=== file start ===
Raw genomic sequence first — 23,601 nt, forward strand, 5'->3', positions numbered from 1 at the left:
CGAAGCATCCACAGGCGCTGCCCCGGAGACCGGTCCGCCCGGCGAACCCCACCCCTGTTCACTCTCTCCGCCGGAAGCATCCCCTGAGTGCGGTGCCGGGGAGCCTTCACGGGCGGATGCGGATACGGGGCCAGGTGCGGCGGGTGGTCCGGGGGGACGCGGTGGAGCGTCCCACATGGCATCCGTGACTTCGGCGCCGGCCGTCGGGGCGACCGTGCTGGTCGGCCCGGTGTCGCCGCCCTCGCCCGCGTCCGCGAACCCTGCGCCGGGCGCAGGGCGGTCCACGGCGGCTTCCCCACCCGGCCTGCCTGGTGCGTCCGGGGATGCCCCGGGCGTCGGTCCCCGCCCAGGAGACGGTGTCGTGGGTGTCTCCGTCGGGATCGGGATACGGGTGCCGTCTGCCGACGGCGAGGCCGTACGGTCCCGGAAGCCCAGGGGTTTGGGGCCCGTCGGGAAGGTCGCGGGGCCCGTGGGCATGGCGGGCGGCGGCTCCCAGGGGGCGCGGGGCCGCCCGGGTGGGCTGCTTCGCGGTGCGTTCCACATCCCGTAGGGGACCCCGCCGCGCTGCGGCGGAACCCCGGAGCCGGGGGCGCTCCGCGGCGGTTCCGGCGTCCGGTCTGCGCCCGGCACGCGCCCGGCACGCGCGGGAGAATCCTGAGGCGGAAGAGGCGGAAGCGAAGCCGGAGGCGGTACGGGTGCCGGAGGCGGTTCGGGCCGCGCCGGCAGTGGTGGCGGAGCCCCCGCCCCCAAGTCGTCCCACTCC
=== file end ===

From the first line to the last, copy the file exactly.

Raw genomic sequence first — 23,601 nt, forward strand, 5'->3', positions numbered from 1 at the left:
CGAAGCATCCACAGGCGCTGCCCCGGAGACCGGTCCGCCCGGCGAACCCCACCCCTGTTCACTCTCTCCGCCGGAAGCATCCCCTGAGTGCGGTGCCGGGGAGCCTTCACGGGCGGATGCGGATACGGGGCCAGGTGCGGCGGGTGGTCCGGGGGGACGCGGTGGAGCGTCCCACATGGCATCCGTGACTTCGGCGCCGGCCGTCGGGGCGACCGTGCTGGTCGGCCCGGTGTCGCCGCCCTCGCCCGCGTCCGCGAACCCTGCGCCGGGCGCAGGGCGGTCCACGGCGGCTTCCCCACCCGGCCTGCCTGGTGCGTCCGGGGATGCCCCGGGCGTCGGTCCCCGCCCAGGAGACGGTGTCGTGGGTGTCTCCGTCGGGATCGGGATACGGGTGCCGTCTGCCGACGGCGAGGCCGTACGGTCCCGGAAGCCCAGGGGTTTGGGGCCCGTCGGGAAGGTCGCGGGGCCCGTGGGCATGGCGGGCGGCGGCTCCCAGGGGGCGCGGGGCCGCCCGGGTGGGCTGCTTCGCGGTGCGTTCCACATCCCGTAGGGGACCCCGCCGCGCTGCGGCGGAACCCCGGAGCCGGGGGCGCTCCGCGGCGGTTCCGGCGTCCGGTCTGCGCCCGGCACGCGCCCGGCACGCGCGGGAGAATCCTGAGGCGGAAGAGGCGGAAGCGAAGCCGGAGGCGGTACGGGTGCCGGAGGCGGTTCGGGCCGCGCCGGCAGTGGTGGCGGAGCCCCCGCCCCCAAGTCGTCCCACTCC